By Tim Svenonius, Media Producer, SFMOMA
The San Francisco Museum of Modern Art is one of very few museums that owns works by Clyfford Still. One gallery in the museum is permanently dedicated to showing a selection of these works. SFMOMA Media Producer Tim Svenonius wrote this reflection on one painting from the collection, PH-58, 1951, just before the museum closed its doors for an ambitious expansion. SFMOMA will reopen in early 2016.
Many times I’ve paused in front of this painting, allowing my thoughts to wander across the rough landscapes of its surface. Austere and silent, it drinks the light from the room like a dark sponge. Though possessing neither the scale nor the dynamism of the other canvases that fill the room, it is this one–the one I’ll call the black painting–that always asserts itself most powerfully to me.
If you are drawn to it, as I have been, it reveals itself as you move nearer. Only then does its volcanic-rock texture come into focus. Or, it may seem not so much mineral as mammalian: woolly like the hide of a huge dark animal. It catches the ambient light gently but resolutely, becoming a field of subtle shadows. Near the top, a break appears in the black expanse–a vivid red cut in the dense surface. Below, a patch of deep crimson covers a bottom corner. Yet in essence it is monochromatic, and motionless. This work will engage those who choose to confront it but will remain opaque to any who saunter past with only a glance.
Still once wrote of his work, “These are not paintings in the traditional sense; they are life and death merging in fearful union.”
His remark is at once revealing and cryptic. A fearful union of life and death has mystical overtones, and to assert that his artworks are that union, speaks to a religious-like reverence he held for his paintings and his process. With his statement in mind, I began to look at each of his paintings as part of a mythical cosmogony, each one a collision of powerful opposites.
In science as well as myth, the creative and destructive forces that shape our world are considered to be inseparable. In both ways of telling the story of our universe, it is through catastrophic or violent change that the world around us is renewed.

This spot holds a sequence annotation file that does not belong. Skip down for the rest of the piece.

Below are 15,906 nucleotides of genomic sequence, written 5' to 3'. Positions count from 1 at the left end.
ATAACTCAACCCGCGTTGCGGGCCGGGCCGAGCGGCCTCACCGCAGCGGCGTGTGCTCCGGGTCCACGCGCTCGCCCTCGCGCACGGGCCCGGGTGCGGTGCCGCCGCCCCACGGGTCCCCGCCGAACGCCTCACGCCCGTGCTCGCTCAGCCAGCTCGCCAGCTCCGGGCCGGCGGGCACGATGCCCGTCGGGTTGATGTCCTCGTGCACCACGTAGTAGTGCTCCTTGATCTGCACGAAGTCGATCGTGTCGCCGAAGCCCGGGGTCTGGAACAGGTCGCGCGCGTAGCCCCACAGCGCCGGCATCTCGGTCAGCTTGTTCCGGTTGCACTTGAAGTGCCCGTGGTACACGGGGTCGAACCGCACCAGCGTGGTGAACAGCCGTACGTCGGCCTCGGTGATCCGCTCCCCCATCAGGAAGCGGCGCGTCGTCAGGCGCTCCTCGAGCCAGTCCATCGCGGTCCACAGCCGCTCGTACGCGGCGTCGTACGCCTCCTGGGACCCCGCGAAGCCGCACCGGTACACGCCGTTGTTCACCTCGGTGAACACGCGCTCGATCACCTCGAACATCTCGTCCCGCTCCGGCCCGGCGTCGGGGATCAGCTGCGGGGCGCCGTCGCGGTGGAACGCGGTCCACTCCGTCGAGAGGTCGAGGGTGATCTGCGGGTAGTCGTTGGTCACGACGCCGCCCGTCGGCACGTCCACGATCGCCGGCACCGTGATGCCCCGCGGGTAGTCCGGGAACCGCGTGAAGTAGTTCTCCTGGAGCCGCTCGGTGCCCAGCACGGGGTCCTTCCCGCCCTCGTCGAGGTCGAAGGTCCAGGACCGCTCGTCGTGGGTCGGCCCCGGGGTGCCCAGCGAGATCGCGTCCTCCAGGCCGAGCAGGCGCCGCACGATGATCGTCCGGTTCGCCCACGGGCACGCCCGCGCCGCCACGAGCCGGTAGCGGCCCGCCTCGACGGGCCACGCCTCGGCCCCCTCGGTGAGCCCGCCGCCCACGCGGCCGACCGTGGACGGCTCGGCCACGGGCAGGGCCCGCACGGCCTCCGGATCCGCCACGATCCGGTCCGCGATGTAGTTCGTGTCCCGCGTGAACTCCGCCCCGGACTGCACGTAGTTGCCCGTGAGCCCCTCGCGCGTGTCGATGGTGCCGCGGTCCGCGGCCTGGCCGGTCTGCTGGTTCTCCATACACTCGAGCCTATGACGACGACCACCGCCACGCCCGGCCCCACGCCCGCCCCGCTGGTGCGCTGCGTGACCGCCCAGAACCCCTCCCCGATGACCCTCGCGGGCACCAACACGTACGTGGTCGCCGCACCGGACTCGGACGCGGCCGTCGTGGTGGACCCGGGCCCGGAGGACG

In the beginning, we are told, in religion as well as science, the world was formless and void, and darkness was on the face of the deep. On this point nearly all accounts of the beginning seem to agree: a shared notion of nothingness and darkness. As to what happens next, of course, there is considerable disagreement.
The beginning as told in Genesis seems to occur with quickness and ease: Let there be light, and there was light. But many other creation stories are filled with clashes and conflicts, revolutions and patricide. In most traditions gods are overthrown to make way for new generations; sometimes the deposed gods are dismembered for the good of future generations. In the Babylonian myth, humankind is made from the flesh and bones of a slain war god; in the Norse creation myth, when the giant Ymir is slain, his body becomes the land and his blood becomes the sea.
Not quite a century ago, astronomers decided that all the matter in the universe had once been contained in a single point in space–one impossibly dense speck of matter. This point was so volatile that the only thing it could possibly do was to explode into a vast confusion of energy. Then, over thousands of years, this swirling, churning chaos formed into galaxies and stars, and thus our universe was born.
The “big bang,” with its abrupt beginning and slow unfolding, contains echoes of creation mythology: a sense that the formation of the world is still happening all around us. For the ancients, all of civilization was part of a divinely-sanctioned battle against chaos. In the Islamic faith it is understood that every newborn child or budding flower is a part of the ongoing creation of the universe.
In many of Still’s canvases I imagine I’m seeing a piece of something much larger–as though the subject is of staggering scale, extending indefinitely in all directions, of which we only see an detail—and even that detail towers over us. The black painting, meanwhile, is not just part of a whole. It is the whole: it seems somehow all encompassing, limitless in its density, as though within its boundaries it could contain enough matter to create a universe.
Standing amid the roomful of Still’s metamorphic images, I could see turbulent, cataclysmic events unfolding, each one yielding something new and unknown–geological, cosmological, spiritual. But as I turn back to the black painting, I see the time before time, before words, before all that we know: the profound, pregnant emptiness.